In between Tilson Thomas's concerts, you can hear Marek Janowski conduct the Brahms 4, along with Beethoven's Coriolan Overture and Hindemith's Violin Concerto with soloist Arabella Steinbacher, on 9 - 12 March; and Juraj Valčuha conduct the Beethoven 7, along with Schreker's Chamber Symphony and Barber's Violin Concerto with soloist Gil Shaham, on 16 - 18 March.

The San Francisco Symphony will present Yuri Temerkinov leading the Saint Petersburg Philharmonic in two concerts, one on 19 March featuring selections from Prokofiev's Romeo and Juliet and his Violin Concerto 2 (with soloist Sayaka Shoji) and Ravel's Daphnis and Chloe Suite 2, and another on 20 March featuring the Shostakovich 5 and the Brahms Piano Concerto 1 (with soloist Garrick Ohlsson).

Cal Performances presents the National Symphony Orchestra of Ukraine, conducted by Theodore Kuchar, in a program of Verdi (the Overture to La Forza del Destino), Prokofiev (the Piano Concerto #3, with soloist Alexei Grynyuk), and the Shostakovich 5; that's 26 March in Zellerbach Hall.

On 31 March at the Paramount Theater, Michael Morgan leads the Oakland Symphony in the Dvořák 9 (From the New World), along with Gabriela Frank's Concertino and Bruckner's Te Deum, with soloist Hope Briggs (soprano), Betany Coffland (mezzo-soprano), Amitai Pati (tenor), and Anthony Reed (bass), as well as the Oakland Symphony Chorus.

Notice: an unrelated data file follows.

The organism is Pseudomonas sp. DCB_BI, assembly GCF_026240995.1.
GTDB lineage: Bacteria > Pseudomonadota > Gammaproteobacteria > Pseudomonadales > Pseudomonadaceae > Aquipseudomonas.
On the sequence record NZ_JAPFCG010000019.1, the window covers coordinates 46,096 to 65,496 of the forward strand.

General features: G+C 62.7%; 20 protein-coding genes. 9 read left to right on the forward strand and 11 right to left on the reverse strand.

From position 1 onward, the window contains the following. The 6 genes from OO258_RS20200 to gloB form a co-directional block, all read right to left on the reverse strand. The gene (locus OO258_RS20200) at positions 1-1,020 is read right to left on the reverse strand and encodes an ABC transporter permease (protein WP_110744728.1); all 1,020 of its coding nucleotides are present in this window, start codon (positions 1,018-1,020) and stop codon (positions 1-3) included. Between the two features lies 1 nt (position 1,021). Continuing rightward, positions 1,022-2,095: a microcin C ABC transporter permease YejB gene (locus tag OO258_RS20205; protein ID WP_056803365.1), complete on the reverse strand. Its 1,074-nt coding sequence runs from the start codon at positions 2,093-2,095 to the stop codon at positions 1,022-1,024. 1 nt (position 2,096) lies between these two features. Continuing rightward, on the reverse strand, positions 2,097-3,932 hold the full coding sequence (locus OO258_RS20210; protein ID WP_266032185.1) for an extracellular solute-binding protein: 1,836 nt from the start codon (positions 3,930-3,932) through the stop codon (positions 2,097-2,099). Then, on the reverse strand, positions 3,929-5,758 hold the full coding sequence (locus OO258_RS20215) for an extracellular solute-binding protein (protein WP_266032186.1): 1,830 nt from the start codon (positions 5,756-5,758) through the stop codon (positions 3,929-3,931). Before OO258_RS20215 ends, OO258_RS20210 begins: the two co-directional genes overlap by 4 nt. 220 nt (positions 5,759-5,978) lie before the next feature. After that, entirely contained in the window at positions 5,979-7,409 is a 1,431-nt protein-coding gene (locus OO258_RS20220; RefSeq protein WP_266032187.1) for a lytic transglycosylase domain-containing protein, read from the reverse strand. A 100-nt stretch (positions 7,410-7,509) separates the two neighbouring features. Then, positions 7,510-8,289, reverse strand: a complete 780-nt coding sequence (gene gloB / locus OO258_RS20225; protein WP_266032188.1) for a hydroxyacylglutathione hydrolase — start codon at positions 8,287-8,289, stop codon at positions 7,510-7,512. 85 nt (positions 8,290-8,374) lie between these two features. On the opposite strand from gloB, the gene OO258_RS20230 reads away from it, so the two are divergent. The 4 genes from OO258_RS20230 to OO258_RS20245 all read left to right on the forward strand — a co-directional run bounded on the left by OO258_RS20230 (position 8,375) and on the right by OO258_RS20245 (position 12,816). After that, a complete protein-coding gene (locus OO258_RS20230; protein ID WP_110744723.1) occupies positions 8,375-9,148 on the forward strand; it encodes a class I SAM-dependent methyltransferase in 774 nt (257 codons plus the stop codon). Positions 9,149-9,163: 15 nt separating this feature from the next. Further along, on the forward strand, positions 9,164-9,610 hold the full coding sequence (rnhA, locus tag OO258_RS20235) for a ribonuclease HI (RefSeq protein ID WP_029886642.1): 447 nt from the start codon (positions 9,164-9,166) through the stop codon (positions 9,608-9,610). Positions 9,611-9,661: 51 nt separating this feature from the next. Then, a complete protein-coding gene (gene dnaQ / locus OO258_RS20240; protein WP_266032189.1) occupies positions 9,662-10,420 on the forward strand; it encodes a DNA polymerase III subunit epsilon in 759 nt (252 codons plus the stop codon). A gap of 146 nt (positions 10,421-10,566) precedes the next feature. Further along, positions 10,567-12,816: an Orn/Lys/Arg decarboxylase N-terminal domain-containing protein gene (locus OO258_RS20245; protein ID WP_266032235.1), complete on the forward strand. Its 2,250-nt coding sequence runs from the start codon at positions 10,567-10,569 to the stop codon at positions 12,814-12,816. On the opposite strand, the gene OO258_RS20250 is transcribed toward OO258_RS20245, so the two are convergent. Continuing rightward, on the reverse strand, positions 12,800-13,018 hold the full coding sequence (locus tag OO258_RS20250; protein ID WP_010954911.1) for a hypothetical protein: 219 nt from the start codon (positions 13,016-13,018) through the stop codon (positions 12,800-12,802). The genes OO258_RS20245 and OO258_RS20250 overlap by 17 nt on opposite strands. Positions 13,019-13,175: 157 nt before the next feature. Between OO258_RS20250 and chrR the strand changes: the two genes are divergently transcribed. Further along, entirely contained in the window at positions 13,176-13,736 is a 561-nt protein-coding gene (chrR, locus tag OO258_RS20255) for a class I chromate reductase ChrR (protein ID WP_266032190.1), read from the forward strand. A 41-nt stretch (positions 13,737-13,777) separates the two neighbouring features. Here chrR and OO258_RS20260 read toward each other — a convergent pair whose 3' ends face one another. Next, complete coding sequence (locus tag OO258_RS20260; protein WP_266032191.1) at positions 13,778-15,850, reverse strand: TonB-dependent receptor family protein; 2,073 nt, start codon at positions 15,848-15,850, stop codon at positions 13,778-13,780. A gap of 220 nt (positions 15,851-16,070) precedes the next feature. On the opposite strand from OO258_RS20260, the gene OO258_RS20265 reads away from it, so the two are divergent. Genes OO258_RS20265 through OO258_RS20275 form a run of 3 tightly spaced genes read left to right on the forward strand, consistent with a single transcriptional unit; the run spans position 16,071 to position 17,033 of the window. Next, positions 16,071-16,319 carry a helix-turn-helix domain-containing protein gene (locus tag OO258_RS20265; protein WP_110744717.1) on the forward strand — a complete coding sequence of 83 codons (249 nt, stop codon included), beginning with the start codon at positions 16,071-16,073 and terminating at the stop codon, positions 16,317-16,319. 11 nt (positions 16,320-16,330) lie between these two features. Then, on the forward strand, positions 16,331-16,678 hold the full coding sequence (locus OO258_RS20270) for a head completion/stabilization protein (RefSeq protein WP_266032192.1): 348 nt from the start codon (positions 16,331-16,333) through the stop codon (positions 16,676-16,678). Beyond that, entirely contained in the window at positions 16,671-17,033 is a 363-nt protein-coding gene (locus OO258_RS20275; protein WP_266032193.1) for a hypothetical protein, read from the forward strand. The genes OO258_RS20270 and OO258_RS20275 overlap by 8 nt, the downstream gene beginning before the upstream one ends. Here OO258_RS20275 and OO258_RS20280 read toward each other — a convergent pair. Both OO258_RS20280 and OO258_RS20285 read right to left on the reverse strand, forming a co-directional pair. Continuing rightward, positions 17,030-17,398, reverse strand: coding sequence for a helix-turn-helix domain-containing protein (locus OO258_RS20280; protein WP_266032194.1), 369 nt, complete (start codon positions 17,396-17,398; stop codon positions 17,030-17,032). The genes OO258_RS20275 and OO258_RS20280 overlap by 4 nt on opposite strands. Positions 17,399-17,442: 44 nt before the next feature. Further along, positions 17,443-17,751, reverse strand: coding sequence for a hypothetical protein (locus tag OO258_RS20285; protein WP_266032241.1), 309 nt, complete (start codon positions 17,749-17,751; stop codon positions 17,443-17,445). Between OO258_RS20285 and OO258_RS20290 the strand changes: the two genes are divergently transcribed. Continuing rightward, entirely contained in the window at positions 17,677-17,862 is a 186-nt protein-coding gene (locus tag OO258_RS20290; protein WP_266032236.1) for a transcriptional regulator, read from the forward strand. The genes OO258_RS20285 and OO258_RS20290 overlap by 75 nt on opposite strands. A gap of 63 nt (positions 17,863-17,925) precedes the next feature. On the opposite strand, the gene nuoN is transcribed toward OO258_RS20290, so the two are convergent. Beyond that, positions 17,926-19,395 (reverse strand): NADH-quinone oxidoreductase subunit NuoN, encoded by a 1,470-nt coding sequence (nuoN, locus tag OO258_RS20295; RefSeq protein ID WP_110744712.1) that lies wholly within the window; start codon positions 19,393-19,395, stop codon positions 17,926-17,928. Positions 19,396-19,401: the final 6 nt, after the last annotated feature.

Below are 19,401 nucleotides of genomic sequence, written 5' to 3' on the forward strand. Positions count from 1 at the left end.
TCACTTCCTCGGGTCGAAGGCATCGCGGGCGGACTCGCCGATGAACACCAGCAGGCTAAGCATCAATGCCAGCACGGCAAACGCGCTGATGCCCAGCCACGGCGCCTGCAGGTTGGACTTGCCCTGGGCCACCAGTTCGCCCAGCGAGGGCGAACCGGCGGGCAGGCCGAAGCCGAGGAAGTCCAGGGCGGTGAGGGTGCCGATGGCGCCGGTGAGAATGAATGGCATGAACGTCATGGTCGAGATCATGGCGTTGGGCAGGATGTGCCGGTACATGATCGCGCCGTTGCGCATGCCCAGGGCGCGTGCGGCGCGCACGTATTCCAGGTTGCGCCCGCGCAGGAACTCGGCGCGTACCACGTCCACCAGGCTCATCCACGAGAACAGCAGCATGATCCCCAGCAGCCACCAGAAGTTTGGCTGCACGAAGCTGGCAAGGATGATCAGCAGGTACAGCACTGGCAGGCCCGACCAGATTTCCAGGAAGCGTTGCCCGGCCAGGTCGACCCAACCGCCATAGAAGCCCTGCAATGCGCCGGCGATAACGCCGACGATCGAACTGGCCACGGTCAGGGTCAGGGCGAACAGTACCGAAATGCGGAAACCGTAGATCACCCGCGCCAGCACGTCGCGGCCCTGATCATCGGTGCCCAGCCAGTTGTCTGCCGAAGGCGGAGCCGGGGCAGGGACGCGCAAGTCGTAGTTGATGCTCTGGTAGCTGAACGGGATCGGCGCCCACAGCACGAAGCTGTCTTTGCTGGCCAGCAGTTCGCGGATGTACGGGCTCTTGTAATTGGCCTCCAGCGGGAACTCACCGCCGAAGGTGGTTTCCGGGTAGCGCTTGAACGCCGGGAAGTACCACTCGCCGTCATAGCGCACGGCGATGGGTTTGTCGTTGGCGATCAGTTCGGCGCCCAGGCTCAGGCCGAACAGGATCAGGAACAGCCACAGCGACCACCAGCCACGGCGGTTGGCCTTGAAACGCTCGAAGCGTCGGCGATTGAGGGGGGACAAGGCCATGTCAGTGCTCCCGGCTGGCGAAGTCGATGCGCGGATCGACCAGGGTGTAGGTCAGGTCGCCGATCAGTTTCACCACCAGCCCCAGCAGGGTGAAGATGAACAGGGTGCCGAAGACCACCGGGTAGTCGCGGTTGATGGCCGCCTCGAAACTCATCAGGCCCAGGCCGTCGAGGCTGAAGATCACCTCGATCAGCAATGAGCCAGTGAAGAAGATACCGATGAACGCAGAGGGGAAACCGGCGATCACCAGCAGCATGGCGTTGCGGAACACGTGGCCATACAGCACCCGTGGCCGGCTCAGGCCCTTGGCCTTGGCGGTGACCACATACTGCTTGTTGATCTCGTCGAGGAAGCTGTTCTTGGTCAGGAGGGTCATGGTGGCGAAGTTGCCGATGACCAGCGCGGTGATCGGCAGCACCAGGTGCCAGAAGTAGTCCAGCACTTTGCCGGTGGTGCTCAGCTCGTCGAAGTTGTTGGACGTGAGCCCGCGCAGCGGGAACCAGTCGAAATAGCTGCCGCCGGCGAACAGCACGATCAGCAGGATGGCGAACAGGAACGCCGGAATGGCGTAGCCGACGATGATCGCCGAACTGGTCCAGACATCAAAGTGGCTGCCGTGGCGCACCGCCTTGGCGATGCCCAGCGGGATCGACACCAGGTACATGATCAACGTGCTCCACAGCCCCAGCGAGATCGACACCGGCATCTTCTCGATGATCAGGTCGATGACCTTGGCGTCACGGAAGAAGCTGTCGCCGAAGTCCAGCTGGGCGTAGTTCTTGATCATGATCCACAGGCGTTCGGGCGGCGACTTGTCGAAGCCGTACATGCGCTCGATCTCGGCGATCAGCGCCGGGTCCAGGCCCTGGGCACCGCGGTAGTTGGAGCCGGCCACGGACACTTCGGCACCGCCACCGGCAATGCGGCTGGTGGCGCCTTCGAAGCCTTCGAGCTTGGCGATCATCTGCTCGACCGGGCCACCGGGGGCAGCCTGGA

Chamber Music
Chamber Music San Francisco presents the Pavel Haas Quartet on 26 March in Herbst Theater, playing Martinu, Dvořák, and Smetana.

Strings / Keys
Cal Performances presents pianist Jeffrey Kahane playing works by Schubert, Chopin, Timo Andres, and his son Gabriel; that's 12 March at Hertz Hall.

San Francisco Performances and the San Francisco Symphony co-present pianist András Schiff in an all-Schubert program in Davies Hall on 13 March.

San Francisco Performances presents cellist Harriet Krijgh and pianist Magda Amara in a program of Mendelssohn, Schumann, and Rachmaninoff on 16 March at the San Francisco Conservatory of Music.

San Francisco Performances and the San Francisco Symphony co-present violinist Anne-Sophie Mutter and pianist Lambert Orkis playing works by Sebastian Currier, Mozart, Respighi, and Saint-Saëns in Davies Hall on 26 March.